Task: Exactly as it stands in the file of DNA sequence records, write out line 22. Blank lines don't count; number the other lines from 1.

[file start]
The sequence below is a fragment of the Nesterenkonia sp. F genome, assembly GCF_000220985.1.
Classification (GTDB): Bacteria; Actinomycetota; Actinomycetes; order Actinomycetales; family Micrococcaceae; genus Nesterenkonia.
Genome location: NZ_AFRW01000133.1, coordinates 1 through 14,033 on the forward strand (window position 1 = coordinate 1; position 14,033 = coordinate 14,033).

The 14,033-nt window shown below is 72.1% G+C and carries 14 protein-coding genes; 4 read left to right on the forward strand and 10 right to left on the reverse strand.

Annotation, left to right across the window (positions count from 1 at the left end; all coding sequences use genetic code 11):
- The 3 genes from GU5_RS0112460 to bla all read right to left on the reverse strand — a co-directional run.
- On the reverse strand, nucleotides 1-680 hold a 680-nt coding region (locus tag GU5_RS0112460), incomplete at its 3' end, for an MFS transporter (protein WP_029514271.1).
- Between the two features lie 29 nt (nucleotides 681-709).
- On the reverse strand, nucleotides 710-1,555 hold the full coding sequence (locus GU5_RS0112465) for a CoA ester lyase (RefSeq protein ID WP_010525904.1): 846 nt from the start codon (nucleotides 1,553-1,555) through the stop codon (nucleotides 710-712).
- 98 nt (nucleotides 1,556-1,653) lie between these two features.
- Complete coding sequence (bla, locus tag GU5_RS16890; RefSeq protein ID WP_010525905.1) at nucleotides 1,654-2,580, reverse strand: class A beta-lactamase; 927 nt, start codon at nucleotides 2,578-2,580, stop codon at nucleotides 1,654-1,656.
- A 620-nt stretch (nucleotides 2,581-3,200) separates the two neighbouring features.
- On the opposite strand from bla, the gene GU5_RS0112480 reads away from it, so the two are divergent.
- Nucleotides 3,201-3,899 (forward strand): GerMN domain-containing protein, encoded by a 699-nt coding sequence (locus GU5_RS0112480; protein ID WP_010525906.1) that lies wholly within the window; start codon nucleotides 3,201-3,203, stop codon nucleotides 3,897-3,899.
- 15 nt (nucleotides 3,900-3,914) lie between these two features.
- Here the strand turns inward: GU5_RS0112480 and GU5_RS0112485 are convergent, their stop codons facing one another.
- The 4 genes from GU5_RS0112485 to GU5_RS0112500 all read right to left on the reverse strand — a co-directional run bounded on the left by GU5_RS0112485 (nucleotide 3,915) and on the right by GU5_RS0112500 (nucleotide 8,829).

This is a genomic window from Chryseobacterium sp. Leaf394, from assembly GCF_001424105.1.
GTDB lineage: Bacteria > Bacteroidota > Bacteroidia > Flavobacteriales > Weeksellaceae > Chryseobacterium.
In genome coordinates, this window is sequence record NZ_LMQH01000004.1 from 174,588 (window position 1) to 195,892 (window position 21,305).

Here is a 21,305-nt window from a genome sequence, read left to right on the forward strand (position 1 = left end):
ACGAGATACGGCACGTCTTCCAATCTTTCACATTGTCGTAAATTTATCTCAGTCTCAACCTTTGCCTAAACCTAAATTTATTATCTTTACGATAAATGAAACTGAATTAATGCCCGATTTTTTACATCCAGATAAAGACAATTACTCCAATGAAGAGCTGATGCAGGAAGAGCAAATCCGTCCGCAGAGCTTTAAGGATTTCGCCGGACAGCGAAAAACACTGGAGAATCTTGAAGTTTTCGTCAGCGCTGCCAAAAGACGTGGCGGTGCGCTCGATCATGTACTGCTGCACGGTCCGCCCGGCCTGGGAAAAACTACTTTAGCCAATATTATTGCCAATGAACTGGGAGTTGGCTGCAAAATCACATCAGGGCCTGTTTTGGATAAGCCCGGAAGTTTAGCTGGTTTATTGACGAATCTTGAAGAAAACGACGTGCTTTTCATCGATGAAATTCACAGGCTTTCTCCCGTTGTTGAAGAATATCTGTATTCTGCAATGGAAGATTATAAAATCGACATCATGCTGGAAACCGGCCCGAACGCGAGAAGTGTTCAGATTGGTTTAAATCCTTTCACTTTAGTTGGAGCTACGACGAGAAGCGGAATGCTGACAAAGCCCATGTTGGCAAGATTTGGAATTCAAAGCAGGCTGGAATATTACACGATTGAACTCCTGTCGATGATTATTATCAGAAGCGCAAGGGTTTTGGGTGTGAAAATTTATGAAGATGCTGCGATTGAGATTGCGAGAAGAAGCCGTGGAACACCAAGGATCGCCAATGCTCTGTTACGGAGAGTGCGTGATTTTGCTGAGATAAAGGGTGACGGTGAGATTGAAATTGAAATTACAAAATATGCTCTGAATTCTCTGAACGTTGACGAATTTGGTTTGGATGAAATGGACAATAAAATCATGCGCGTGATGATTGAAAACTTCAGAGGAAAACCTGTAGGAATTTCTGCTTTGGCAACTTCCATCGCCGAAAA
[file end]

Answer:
ACGAGATACGGCACGTCTTCCAATCTTTCACATTGTCGTAAATTTATCTCAGTCTCAACCTTTGCCTAAACCTAAATTTATTATCTTTACGATAAATGAAACTGAATTAATGCCCGATTTTTTACATCCAGATAAAGACAATTACTCCAATGAAGAGCTGATGCAGGAAGAGCAAATCCGTCCGCAGAGCTTTAAGGATTTCGCCGGACAGCGAAAAACACTGGAGAATCTTGAAGTTTTCGTCAGCGCTGCCAAAAGACGTGGCGGTGCGCTCGATCATGTACTGCTGCACGGTCCGCCCGGCCTGGGAAAAACTACTTTAGCCAATATTATTGCCAATGAACTGGGAGTTGGCTGCAAAATCACATCAGGGCCTGTTTTGGATAAGCCCGGAAGTTTAGCTGGTTTATTGACGAATCTTGAAGAAAACGACGTGCTTTTCATCGATGAAATTCACAGGCTTTCTCCCGTTGTTGAAGAATATCTGTATTCTGCAATGGAAGATTATAAAATCGACATCATGCTGGAAACCGGCCCGAACGCGAGAAGTGTTCAGATTGGTTTAAATCCTTTCACTTTAGTTGGAGCTACGACGAGAAGCGGAATGCTGACAAAGCCCATGTTGGCAAGATTTGGAATTCAAAGCAGGCTGGAATATTACACGATTGAACTCCTGTCGATGATTATTATCAGAAGCGCAAGGGTTTTGGGTGTGAAAATTTATGAAGATGCTGCGATTGAGATTGCGAGAAGAAGCCGTGGAACACCAAGGATCGCCAATGCTCTGTTACGGAGAGTGCGTGATTTTGCTGAGATAAAGGGTGACGGTGAGATTGAAATTGAAATTACAAAATATGCTCTGAATTCTCTGAACGTTGACGAATTTGGTTTGGATGAAATGGACAATAAAATCATGCGCGTGATGATTGAAAACTTCAGAGGAAAACCTGTAGGAATTTCTGCTTTGGCAACTTCCATCGCCGAAAA